Innovation That Matters

| Photo source Bloom Labs

Recycling waste materials into high-quality fibres

Fashion & Beauty

Advanced protein engineering creates high-end fibres without the need for virgin materials

Spotted: Non-profit Textile Exchange’s Climate+ goal is to reduce global greenhouse gas emissions in the fibre, textile, and fashion industries by 45 per cent compared with 2019 figures. In 2023, however, the organisation reported a 4.26 per cent increase in emissions.

To get the industry where it needs to be, a lot more work needs to be done, and one company that’s here to help is Bloom Labs. The New York-based materials science startup has created a proprietary recycling process that turns natural waste by-products into high-end natural fibres.

Using waste protein-based fibres (silk, cashmere, down, and wool), the company’s technology combines advanced protein engineering, molecular biology, and bio-manufacturing to reconstitute the materials into plastic-like pellets. The pellets are transportable and easily introduced into existing manufacturing processes where they are spun into extra-durable natural fibres with all the best qualities of silk, cotton, and polyester.

Other biowaste streams such as the down used in bedding are also valuable sources of feedstock for the process, and Bloom Labs hopes to eventually be able to use poultry feather agriculture waste, too. With many designers and manufacturers lamenting the quality of recycled fibres, Bloom Labs’ technique and technology seek to replace virgin materials and petroleum-based polyesters with high-quality, recycled fibres identical in look and feel to the original version.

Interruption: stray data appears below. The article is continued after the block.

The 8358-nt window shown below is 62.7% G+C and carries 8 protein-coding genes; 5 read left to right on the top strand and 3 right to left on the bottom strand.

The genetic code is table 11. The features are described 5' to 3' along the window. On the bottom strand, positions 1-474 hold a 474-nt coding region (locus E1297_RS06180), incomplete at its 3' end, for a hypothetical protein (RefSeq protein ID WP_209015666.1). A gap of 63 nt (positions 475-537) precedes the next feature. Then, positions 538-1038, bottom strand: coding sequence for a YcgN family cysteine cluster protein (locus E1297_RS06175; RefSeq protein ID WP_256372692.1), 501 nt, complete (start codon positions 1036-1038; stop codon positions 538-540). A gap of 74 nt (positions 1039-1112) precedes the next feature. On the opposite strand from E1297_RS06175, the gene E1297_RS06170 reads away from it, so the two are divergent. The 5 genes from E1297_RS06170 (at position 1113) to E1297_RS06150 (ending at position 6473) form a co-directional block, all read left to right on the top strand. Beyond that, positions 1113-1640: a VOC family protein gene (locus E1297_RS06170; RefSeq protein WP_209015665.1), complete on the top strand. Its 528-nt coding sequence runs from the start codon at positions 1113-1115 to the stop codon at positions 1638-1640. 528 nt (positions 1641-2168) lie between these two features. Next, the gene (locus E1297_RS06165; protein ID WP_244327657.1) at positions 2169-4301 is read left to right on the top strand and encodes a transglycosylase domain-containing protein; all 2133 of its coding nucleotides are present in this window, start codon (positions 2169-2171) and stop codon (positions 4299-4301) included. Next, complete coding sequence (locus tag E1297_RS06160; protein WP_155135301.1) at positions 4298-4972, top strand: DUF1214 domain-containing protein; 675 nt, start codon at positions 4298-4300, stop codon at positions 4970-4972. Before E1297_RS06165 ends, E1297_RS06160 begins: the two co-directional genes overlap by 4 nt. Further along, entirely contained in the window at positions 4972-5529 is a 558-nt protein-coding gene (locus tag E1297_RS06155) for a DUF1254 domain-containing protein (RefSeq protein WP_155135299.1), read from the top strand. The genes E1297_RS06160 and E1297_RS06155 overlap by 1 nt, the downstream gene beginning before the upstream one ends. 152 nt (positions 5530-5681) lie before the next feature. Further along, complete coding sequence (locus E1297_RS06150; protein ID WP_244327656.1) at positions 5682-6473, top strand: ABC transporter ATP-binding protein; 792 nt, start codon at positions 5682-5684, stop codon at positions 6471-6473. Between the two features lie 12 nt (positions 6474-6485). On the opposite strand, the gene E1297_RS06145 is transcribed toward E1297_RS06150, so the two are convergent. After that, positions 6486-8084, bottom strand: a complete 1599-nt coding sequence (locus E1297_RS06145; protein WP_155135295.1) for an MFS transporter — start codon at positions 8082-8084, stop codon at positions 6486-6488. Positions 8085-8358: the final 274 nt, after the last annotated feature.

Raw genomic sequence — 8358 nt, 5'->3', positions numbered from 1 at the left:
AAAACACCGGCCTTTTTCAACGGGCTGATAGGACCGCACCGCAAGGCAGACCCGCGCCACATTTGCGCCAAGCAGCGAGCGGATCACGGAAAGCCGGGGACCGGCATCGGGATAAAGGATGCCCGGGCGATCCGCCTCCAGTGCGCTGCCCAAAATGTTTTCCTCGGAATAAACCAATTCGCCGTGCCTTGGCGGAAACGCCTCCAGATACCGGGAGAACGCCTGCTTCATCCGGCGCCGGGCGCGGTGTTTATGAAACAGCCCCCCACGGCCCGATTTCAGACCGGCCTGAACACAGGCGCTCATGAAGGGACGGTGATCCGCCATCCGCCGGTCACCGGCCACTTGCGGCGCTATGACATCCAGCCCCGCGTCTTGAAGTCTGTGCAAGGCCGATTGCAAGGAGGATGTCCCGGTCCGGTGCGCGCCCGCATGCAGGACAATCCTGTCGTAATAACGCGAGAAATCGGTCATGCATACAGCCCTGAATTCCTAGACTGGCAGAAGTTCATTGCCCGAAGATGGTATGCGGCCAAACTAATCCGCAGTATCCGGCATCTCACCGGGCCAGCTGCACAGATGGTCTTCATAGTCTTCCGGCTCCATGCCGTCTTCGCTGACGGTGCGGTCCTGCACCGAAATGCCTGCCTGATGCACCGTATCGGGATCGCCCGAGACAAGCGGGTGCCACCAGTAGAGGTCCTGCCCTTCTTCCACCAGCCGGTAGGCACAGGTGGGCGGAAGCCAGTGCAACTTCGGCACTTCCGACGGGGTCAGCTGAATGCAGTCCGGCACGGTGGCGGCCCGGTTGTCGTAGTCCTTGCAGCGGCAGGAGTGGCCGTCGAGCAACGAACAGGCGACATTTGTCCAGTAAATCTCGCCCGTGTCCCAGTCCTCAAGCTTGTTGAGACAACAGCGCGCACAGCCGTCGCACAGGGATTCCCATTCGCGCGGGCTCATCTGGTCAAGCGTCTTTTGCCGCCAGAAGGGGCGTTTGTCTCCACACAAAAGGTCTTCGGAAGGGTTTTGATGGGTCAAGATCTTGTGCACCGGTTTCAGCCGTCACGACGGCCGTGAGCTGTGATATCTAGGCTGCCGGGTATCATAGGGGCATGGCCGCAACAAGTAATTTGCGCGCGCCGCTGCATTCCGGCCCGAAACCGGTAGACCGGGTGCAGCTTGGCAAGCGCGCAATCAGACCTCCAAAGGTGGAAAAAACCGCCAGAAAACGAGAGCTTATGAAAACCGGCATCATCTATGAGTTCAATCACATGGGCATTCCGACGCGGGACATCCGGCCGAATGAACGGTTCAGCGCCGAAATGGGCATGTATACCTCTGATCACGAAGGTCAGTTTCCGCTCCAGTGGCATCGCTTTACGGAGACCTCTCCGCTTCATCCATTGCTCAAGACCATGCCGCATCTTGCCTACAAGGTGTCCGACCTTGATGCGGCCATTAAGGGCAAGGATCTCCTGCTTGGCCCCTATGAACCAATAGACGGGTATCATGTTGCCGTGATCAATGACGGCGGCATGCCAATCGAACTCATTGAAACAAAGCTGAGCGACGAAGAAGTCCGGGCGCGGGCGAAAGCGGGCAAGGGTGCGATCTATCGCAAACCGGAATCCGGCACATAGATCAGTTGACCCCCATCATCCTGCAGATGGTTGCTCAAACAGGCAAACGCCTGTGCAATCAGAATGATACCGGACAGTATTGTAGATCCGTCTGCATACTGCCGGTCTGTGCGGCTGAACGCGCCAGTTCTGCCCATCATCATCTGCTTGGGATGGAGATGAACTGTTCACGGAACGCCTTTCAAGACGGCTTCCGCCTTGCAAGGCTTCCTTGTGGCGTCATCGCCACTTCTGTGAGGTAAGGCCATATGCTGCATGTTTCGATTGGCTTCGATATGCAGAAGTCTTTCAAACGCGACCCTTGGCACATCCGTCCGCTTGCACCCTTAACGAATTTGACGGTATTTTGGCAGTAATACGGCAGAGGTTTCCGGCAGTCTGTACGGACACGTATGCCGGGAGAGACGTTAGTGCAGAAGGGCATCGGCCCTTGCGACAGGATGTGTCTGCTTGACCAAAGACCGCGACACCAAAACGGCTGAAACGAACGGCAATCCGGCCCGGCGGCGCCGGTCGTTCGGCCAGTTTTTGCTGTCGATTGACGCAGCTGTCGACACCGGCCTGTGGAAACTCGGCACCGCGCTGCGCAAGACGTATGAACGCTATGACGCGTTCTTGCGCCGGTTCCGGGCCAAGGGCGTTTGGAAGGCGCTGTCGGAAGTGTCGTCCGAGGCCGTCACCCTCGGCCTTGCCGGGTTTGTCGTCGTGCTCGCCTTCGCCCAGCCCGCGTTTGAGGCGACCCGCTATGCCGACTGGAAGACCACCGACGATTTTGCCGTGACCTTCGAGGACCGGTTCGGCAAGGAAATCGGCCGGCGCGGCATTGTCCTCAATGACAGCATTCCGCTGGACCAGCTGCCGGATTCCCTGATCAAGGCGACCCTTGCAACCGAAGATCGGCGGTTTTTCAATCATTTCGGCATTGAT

In May, the company won the first Global Fashion Agenda’s Trailblazer award, and investors highlighted the scalability of the solution as one of the most important aspects of meeting world decarbonisation goals. As Bloom Labs scales its operations and production capability, it continues to focus on developing its technology to create a bio-polyester that directly replaces the current petrochemical version.

Written By: Keely Khoury


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